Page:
Daily life,  Our journey

A quiet and predictable life

This morning I go through my Facebook feed and read a post about a friend who lived close to where we used to live in London (Streatham) listing all the lovely things she will miss about her house, as she prepares to move to a new home, and all the things she wouldn’t miss. ‘Pollution and grime. Not feeling safe enough to walk to or from the station after dark. No sense of community.’

To which somebody posts a comment saying ‘There isn’t much sense of community anywhere.’

It makes me think of the conversation I’ve had with Alistair a few days ago when, reminiscing about our former life, we realised how quiet and predictable our life in London was. How we knew exactly how our weekends were going to pan out. A trip to Borough market for oysters and empanadas, a walk on the Southbank and a pint somewhere, a rare meet-up with friends that had been scheduled in months in advance, a very rare relationship with the neighbours downstairs who were also selling their flat to move to New Zealand, a morning in Brixton market for a bite to eat, a day in Crystal Palace perusing the antique shops, trying to get a Sunday roast without a reservation (always a fail), ending up with a glass of red at The Cambridge and an Uber home (because the buses were always late); an afternoon in front of the TV with a glass of wine.

There are times in our life in France when I miss a bit of that quiet and predictable life. Because here life is anything but. Whether it’s Sebastian coming up the stairs at 10pm when I’m ready to go to sleep to say he came to cut the grass or at least to chop up our wood pile; or the neighbours waving at us as they come past to look after their pony (said pony currently living with us and doing us a huge favour by mowing our neglected lawn); or the renovations team consisting of friends with whom, on a drunken night, we’ve agreed to organise a music festival on our land next year; or the neighbour bringing back our dog who’d escaped over to go play with their dog, and the list could go on forever.

To say that days are mirroring each other would not be true.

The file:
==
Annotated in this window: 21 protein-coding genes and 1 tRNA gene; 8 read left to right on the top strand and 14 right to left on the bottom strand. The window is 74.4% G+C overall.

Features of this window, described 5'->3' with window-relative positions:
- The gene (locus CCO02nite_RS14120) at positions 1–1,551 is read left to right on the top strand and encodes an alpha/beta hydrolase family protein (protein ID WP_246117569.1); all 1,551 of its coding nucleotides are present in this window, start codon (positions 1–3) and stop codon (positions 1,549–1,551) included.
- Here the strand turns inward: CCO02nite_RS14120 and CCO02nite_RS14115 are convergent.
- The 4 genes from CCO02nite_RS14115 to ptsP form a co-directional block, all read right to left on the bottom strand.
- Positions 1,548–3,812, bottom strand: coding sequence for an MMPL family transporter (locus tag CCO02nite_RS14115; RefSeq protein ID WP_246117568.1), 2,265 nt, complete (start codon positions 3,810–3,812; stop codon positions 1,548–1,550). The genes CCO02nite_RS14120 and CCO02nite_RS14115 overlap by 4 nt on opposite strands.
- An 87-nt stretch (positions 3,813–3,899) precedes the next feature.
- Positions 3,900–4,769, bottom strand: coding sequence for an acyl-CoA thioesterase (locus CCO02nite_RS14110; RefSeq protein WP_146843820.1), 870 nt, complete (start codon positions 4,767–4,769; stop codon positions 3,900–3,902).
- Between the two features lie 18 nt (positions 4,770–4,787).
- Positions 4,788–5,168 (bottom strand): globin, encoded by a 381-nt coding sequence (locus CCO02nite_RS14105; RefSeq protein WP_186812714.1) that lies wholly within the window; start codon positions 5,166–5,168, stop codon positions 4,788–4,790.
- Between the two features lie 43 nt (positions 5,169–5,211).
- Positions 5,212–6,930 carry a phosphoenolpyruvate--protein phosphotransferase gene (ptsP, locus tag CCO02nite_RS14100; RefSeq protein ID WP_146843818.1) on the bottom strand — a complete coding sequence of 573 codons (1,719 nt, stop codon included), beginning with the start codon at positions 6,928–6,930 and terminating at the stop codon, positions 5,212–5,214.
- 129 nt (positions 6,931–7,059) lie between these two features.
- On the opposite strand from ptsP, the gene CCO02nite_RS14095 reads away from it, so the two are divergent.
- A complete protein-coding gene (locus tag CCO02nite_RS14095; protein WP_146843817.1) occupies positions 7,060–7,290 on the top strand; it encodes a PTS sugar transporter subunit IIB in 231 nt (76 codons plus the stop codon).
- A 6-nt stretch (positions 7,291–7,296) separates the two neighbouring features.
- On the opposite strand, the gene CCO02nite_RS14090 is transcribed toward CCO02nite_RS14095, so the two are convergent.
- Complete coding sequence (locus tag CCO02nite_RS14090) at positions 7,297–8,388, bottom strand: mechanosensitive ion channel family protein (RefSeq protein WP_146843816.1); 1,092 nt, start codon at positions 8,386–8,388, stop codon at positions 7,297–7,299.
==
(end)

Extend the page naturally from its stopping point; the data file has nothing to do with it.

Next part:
To say that there is a strong community in the area where we now live would be an understatement.

When we first arrived, I felt the need to pay the neighbours for their services, whether it was looking after the cat or putting the chickens to bed. I felt extremely bad to ask for favours. It’s something that would not even be mentioned in London, even amongst friends. In time, it became evident that, without the services of the community, we would not survive in the countryside. The most recent example being the transportation of an above-ground Zodiac swimming pool which we’ve purchased for a very good deal with the help of our neighbour from the former owner of Bar de la Mairie in Sauveterre de Bearn. The transportation of said pool required not only a very big trailer but also the help of at least 4-5 people.  It took a few emails and a couple of phone call to gather a team of friends (one of whom owns a large trailer, attached to a Land Rover) to bring the monstrous structure over on Saturday morning. I still felt bad to ask for help when the effort required was so big. But I also realised that we will do exactly the same when the time came that they needed help.

Sunday finds me dressed in a blue tasselled dress sprayed with glitter. I am at the 64 Players annual picnic at the Golf Club in Salies de Bearn. I am part of an act. The grand finale to be more precise. I am going to do a dance routine on Proud Mary, Beyoncé’s version. Now that is something I would have never contemplated before. I love dancing, but doing a dance routine on stage is something I haven’t done since secondary school end of year celebrations. Nor did I intend to. And yet here I am. And I’m sweating buckets, but I’ve had such a laugh all day and I’m actually having great fun doing it. I even manage not to make mistakes in the routine and the crowd loves it.

As I pick-up my props from the grass, feeling elated by the experience, I realise that the quiet and predictable life belongs somewhere else. And that, actually, I don’t miss it all that much.


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